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THE CODEX OF HOMO SAPIEN The Central Nervous System: The Center of It All

Prithvi Guduru

On a sunny afternoon on September 3, 1848, 25-year-old Phineas Gage was working on a railroad site near Cavendish, Vermont, where he was tasked with drilling a hole, placing explosive charges into the hole, placing sand on top of the explosives, placing gunpowder on top of the sand, setting a fuse on top of the sand, and then inserting a tamping rod directly into the explosives to destroy the rocks.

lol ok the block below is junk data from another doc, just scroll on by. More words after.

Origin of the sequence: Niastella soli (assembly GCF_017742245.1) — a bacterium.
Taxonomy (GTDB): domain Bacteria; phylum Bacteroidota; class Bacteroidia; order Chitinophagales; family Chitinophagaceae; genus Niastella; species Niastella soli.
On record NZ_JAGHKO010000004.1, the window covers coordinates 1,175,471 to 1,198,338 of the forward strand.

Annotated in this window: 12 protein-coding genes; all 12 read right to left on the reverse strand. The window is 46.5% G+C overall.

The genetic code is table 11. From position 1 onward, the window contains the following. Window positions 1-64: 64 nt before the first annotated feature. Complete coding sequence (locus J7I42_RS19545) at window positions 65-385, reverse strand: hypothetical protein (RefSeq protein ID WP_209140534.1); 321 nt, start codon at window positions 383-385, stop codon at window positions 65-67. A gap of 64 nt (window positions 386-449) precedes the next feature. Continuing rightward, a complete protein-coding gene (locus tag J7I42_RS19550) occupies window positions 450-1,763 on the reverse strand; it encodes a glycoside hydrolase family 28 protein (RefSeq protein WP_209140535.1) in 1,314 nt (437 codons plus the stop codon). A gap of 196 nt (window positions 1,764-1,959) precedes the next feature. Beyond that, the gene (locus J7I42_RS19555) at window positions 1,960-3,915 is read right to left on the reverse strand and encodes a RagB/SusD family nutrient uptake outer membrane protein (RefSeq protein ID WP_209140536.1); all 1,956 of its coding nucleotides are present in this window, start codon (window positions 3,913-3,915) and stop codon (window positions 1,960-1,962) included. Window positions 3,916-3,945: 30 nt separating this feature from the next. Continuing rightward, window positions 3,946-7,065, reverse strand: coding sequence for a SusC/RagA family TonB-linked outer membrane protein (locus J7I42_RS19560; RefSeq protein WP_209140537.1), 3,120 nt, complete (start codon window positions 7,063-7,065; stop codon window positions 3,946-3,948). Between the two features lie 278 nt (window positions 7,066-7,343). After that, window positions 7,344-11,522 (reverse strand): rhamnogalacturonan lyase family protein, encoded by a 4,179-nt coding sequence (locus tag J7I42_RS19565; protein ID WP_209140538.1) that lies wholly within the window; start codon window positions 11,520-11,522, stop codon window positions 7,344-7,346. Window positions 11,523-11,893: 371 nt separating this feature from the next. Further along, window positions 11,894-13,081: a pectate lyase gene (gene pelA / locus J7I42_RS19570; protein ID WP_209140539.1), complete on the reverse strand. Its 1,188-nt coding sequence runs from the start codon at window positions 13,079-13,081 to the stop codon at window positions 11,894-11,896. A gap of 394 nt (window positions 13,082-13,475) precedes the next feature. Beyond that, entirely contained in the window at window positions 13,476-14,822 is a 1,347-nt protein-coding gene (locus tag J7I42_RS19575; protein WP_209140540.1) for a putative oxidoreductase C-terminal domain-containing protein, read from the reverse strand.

In Gage’s case, he forgot to put the protective layer of sand on top of the explosives and when he went to insert the rod, the rod accidentally came in contact with the rocks, which set off the explosives and gunpowder, and shot the rod through Gage’s head. The rod was 3.58 feet long, 1.25 inches wide, and 13.25 pounds. The rod shot through the bottom of Gage’s left cheekbone to the top of his skull. Surprisingly enough, Gage was still conscious and was able to make it to hospital and be treated. When Gage got to the hospital, he reported how he did not feel any pain and felt quite normal. Afterwards, Gage reportedly vomited and emitted a part of his brain, which turned out to be a part of his left frontal lobe. Although Gage was alive, the left side of his frontal lobe was severely damaged and this led to a temporary change in his personality. Before the event, Gage was remarked as a kind, revered, and modest man who always treated his peers with respect and equality and was never drunk. After the incident, Gage started swearing and abusing his family, friends, and co-workers. He even started drinking, and was eventually laid off due to his issues. During his time in Vermont, he was going through treatment and rehabilitation, and eventually was rehabilitated about two to three years after the event. After getting laid off, he moved to Chile, and worked as a long-distance stagecoach, which shows he was rehabilitated, as driving requires concentration and stamina in order to deliver the passengers safely. The case of Phineas Gage is famous in the field of neuroscience. Throughout the years, researchers have used Gage’s brain and 3-D scans and models of his skull in order to understand more about the brain and how parts of the brain relate to mood and personality changes. Gage is not the only person to have their brains being used to advance the field of psychology and neuroscience; for example, after Albert Einstein died in 1955, Princeton Hospital Pathologist Thomas Harvey took his brain and measured and photographed it to figure out how Einstein’s brain worked and how he came up with his mathematical equations and proofs. Case studies like these are able to give more insight into the human brain and its fascinating workings and mysteries. It is like a great, infinite quest to know more about ourselves.


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